Bill Hosmer’s (48) reply for book purchase:
Gary, I spoke with my friend Lowell Peterson who put the book together to be sure the info was current and correct. The book, “The Birds Were Silver Then” is on E Bay, for those who use that format. It is soon to be on Amazon, but not yet. It is possible to order it from his address which follows: PETERSON HOUSE, 2627 BEECHWOOD APPLETON, WISCONSIN 54911. AT THIS ALTERNATIVE, THE COST IS $25.00 PER BOOK PLUS $2.50 FOR SHIPPING. MAKE CHECKS PAYABLE TO PETERSON HOUSE. HE NEEDS TO KNOW THE ADDRESS OF THE BUYER PLUS A DAYTIME PHONE NUMBER. Gary, your help in this is appreciated. Doc Peterson told me to pass on his gratitude for what you have done. Me too, Gary. Cheers, Bill Hosmer
From Clark Crum (54):
I was away for 3 weeks and enjoyed catching up on the e-mails.
Jerry Williams was a good quaterback in Football, his fake handoff to Gary Morgan (who was one of the best 6 man. players in the state) and Jerry had the ball hid and he calmly walked the opposite direction and made the touchdown before anyone knew what was going on.
I did see Viola Hobbs Zigler in Pick City, ND where her brother had a store and service station. Viola left Dunseith on graduation night and visited again. It was great visitng her and Dick, she still had the personilty and spirit.
We have the opportunity to visit with Gary and Pat Woodford in the summer time and enjoy some golf.
Does anyone know where Jimmy Foote is?
Clark Crum (54)
Clark, I have a James Footit listed for the class of 51 that is deceased. Could this be the same guy you are referring too? Gary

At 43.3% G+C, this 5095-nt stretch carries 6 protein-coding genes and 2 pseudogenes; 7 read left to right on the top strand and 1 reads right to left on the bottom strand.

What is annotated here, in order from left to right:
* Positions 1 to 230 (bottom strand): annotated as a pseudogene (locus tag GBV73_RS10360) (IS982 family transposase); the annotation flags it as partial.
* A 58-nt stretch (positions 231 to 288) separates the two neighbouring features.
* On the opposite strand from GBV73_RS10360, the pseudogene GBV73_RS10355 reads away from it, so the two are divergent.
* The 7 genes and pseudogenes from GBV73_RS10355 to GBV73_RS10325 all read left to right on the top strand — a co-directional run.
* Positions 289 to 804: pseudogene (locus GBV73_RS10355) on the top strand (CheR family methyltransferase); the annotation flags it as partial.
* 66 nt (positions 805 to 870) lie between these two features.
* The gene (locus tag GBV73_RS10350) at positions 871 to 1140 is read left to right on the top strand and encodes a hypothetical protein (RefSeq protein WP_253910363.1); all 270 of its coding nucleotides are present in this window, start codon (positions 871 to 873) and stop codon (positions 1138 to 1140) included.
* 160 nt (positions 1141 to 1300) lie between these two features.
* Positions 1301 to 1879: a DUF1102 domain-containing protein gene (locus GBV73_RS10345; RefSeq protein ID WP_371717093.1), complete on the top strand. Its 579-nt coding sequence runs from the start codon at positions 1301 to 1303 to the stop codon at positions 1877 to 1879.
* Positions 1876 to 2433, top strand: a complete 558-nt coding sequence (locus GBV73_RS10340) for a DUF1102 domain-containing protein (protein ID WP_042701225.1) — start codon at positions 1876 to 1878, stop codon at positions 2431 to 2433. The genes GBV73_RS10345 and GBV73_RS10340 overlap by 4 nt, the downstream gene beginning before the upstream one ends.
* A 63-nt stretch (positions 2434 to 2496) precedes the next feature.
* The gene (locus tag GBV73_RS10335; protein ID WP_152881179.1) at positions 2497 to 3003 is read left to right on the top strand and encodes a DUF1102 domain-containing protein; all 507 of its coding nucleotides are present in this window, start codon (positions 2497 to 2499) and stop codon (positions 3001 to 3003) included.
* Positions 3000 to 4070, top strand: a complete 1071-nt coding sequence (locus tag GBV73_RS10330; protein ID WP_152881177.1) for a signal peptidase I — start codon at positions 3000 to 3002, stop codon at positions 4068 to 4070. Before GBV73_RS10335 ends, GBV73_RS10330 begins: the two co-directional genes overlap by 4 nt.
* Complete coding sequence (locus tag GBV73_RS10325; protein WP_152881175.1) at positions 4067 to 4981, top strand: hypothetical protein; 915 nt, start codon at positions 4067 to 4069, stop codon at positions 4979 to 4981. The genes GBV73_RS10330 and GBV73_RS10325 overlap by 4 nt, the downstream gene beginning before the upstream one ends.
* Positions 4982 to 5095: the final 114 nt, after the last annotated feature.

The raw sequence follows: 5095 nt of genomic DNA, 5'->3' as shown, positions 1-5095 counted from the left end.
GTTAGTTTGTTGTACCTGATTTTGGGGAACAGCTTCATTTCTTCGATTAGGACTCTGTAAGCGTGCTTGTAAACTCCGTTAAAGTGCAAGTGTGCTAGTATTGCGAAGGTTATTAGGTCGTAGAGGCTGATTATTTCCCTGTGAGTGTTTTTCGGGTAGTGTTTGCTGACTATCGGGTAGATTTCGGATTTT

||Born October 31, 1933–Died October 16, 2006
Reply from Bonnie Awalt Houle (56):
I remember Joe Lagimodier, as the gentleman that drove the team of horses pulling a sickle mower cutting grass throughout town. He had a 3 legged dog that followed him everywhere. He used to tease me that if I continued to follow him everywhere I would end up missing a leg also. Then one day when I followed him home his wife gave me a glass of lemonade and told me not to listen to “Old Joe’s foolishness”, and I could follow him if I wanted to. Joe kept his horses in our pasture. I don’t remember what he looked like except for the bib overalls, and the stories he always told and the cookies he shared. His home was spotless and his wife really nice. They lived at the end of the dirt road that ran along our pasture to the road leading to Lake Shutte.
Bonnie Awalt Houle (56)
Reply from Gary Metcalfe (57):
I think you (Susan & Paula Fassett) have the gift of writing a good story and I think possibly you have a treasure of history from your ancestors. I always look forward to stories about people worth writing a book about, as I think your grandparents were. They lived in a glorious time when people had to rely on each other for so much, I am sure they fit into Rabbit City Lake area very well.
By the way, Eileen it wouldn’t have been hard to write a book about Adrian Egbert. Most of us that are 70 years old never knew Adrian when he was young. I could never imagine the amount of hard work that Adrian did early on. My dad knew Adrian’s intrepid nature well, and his bad breaks.
Kind of ironic how we keep going back to Rabbit City Lake where Adrian’s sister drowned in the lake along with my Aunt Lily back in the early days.
By the way Janice, I appreciated your story about Corinne and I know she surely enjoyed going to the movies.
From Dick Johnson (68):
Gary and Friends,
Gary Metcalfe mentioned Fred Morin who lived to 104 years of age. He
spent the last few years of his life living in the farmyard of his grand
daughter, Jeannie Azure Domben, near ‘Yellow Corners’ about 10 miles
south of Dunseith. He was interviewed by a researcher from the ND State
Historical Society in about 1975. When Jeannie found out about my
interest in all history of our area she allowed me to listen to the